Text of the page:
I hate to break it to you, Paula Deen, but you need to do a butter job of a-paula-gizing. The former Food Network star appears in People this week, where she finally gets the chance to say what we’ve been waiting to hear her say: that she’s a victim. Wait, what?
Her interview starts off on a good note, at least. Deen admits that her casual use of the N-word was a mistake, and she tries to make it clear that her racism stemmed more from ignorance and carelessness than from hate:
Some people said I never apologized. If anyone did not hear me, I want to apologize. I would never ever hurt anyone intentionally. Never!
Okay. Not the world’s greatestÂ repentanceÂ speech, but at least she’s admitting fault and making some effort to reassure the people she hurt that she wasn’t actively trying to dehumanize them. If Deen had left her interview at that, she probably could have faded off into obscurity and carried on with her life. Unfortunately, though, the rest of the article centers around how she was hurt by the criticism she received:
When I woke up each morning, it was like my world was crashing down again. … It’s amazing that some people are given passes and some people are crucified. I have new empathy for these situations, though.
Yikes. While I agree that it’s messed up (and likely sexist) that women are usually vilified for their mistakes whenÂ stars like Alec Baldwin have been let off the hook a thousand times, Deen is acting like her punishment– being written off as a racist– doesn’t fit the crime of, um, being a racist. She was “crucified?” I’m pretty sure being held accountable for your hurtful actions isn’t the same as being publicly tortured.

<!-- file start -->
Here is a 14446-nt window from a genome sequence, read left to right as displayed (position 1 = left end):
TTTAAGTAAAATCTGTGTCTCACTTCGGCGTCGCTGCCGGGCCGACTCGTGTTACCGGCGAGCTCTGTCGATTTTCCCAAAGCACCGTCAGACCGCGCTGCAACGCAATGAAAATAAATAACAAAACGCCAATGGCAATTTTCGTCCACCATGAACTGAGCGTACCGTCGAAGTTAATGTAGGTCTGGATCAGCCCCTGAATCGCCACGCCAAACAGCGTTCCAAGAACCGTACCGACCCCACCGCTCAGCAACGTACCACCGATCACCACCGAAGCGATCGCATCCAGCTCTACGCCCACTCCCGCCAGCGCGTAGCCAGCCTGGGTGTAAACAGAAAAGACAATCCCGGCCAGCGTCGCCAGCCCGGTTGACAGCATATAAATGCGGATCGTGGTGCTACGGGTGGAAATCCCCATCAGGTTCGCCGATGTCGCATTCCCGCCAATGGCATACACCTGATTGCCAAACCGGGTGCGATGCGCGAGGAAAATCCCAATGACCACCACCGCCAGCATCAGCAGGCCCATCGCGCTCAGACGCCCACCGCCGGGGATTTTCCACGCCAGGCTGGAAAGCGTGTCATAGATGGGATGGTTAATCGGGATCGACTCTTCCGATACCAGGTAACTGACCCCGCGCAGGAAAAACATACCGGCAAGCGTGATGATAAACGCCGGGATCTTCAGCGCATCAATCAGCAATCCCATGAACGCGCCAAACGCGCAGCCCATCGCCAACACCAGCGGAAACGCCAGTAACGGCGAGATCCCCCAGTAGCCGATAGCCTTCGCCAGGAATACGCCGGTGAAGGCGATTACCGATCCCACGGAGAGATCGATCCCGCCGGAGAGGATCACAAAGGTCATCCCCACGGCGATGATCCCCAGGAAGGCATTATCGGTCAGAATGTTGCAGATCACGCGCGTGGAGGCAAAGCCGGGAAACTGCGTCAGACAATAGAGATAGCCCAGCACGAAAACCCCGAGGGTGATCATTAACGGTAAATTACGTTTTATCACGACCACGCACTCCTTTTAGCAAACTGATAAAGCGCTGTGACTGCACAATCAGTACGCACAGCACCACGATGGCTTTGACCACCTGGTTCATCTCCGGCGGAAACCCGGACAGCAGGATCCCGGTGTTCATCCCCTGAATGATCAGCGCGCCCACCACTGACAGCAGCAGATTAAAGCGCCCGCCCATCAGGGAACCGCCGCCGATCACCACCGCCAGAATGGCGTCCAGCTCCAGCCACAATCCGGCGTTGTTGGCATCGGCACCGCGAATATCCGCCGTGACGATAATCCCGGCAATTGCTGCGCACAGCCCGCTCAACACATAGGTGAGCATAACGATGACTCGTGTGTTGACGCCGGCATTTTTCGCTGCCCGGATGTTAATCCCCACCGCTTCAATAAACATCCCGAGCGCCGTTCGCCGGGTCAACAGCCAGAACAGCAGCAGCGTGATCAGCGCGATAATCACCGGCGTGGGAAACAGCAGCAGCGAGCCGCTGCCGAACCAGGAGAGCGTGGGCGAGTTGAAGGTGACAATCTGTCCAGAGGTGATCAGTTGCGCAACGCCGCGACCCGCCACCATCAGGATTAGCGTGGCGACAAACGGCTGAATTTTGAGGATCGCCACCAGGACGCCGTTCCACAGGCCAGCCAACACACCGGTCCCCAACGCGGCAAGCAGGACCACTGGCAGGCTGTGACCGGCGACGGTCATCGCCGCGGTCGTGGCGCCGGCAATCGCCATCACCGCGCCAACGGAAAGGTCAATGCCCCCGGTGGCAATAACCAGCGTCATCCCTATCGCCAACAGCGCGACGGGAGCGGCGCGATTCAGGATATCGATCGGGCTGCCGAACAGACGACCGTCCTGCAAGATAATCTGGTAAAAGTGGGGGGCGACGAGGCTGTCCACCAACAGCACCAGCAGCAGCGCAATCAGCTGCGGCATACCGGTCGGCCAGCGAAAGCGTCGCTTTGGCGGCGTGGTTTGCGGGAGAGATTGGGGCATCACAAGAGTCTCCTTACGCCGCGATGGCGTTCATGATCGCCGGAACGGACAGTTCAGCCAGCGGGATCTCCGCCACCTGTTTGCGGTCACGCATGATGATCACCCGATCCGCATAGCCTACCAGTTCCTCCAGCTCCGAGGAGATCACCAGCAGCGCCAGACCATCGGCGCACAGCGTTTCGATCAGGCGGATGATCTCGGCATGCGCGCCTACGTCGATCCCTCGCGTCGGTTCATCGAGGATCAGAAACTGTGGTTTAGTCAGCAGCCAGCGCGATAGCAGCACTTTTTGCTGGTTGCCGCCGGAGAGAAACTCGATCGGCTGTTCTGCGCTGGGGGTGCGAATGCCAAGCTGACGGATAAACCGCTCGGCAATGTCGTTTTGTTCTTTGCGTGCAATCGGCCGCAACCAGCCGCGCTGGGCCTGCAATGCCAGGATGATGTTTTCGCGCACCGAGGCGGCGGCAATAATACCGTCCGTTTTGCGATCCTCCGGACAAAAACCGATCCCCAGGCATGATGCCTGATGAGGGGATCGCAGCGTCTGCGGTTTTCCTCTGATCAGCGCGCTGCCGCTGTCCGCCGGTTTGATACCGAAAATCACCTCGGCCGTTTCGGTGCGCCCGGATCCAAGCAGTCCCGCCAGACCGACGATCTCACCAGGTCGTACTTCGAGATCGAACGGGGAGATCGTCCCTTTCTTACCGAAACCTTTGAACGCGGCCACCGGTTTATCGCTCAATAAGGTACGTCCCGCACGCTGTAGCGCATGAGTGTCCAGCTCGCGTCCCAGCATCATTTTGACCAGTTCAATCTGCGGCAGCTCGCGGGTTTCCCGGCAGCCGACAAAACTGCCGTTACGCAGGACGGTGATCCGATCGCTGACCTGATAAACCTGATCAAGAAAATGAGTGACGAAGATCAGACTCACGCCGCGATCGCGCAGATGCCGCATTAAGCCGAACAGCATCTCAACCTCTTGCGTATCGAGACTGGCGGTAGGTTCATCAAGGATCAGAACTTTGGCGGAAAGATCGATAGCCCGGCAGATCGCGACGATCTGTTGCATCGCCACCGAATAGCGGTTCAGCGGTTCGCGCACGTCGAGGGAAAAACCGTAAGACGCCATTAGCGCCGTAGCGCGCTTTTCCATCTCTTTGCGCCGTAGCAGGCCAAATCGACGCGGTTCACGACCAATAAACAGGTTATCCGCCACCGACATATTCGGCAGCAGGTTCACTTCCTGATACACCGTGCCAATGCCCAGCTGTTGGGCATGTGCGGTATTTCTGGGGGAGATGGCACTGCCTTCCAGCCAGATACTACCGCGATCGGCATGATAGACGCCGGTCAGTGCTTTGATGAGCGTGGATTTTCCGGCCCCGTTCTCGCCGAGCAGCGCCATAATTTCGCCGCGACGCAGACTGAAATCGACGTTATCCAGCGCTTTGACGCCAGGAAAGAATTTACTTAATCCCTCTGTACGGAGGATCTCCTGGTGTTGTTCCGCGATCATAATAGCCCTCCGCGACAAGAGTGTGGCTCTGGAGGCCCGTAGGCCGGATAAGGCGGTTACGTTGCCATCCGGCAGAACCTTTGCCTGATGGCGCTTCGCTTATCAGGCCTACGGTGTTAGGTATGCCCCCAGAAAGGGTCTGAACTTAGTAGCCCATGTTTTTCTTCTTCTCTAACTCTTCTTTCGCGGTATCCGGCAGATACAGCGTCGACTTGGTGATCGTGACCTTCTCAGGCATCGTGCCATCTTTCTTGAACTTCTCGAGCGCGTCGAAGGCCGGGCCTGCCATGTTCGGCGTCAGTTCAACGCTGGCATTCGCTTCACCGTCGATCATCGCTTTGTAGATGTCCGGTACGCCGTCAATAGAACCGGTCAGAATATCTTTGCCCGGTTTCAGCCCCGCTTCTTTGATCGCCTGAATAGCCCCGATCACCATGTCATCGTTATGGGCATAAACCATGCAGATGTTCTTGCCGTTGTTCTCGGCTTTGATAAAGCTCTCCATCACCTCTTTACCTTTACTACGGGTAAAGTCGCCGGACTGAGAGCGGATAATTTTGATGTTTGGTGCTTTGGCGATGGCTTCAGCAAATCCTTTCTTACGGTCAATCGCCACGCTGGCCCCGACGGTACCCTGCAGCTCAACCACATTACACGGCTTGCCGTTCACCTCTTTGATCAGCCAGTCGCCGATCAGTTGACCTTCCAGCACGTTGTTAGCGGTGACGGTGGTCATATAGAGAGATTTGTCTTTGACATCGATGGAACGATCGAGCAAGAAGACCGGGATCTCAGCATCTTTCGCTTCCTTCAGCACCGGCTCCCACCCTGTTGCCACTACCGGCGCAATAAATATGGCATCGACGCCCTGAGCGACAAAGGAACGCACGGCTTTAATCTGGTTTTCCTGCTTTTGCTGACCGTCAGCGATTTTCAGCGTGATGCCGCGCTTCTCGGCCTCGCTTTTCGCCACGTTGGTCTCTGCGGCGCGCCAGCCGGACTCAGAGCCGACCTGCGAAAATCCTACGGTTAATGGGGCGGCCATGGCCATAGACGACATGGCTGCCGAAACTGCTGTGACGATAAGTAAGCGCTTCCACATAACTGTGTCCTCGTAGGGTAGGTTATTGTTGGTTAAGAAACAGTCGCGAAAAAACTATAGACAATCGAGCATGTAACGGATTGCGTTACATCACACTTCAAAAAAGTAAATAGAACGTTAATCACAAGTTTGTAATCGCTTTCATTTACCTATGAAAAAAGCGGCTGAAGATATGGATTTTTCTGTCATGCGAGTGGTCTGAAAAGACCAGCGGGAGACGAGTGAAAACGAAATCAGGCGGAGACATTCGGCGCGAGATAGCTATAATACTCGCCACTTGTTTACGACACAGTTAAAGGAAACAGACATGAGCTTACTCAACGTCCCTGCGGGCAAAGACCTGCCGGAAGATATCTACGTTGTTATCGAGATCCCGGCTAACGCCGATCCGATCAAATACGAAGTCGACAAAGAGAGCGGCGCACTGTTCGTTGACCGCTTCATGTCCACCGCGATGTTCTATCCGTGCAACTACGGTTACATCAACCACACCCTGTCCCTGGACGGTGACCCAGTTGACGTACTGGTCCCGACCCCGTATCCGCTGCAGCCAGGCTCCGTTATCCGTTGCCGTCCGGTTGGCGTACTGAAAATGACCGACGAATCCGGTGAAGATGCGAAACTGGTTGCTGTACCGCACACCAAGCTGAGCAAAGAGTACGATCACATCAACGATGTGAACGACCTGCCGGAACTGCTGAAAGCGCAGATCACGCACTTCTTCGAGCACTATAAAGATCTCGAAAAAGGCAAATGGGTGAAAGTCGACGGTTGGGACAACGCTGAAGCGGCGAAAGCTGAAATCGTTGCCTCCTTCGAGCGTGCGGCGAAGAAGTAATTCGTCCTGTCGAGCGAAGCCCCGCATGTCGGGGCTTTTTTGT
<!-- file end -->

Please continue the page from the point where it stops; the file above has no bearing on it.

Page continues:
It gets worse, too. According to Deen,
I’m fighting to get my name back. … I feel like ‘embattled’ or ‘disgraced’ will always follow my name. It’s like that black football player who recently came out. He said, ‘I just want to be known as a football player. I don’t want to be known as a gay football player.’ I know exactly what he’s saying.
Excuse me for a second. I need to go punch a wall.
Getting in trouble for using hate speech is literally nothing like getting unwanted attention for your sexual orientation. Michael Sam didn’t choose to be gay, and anyone who has anything cruel to say about his personal life is a moron. Paula Deen chose to throw around a word that has historically been used as a weapon against a subjugated group of people. She is not a victim. Being famous and respected isn’t a right, and nobody is required to blindly support her just because she has a decent grits recipe. Come on.
Via E! / Photo: Getty images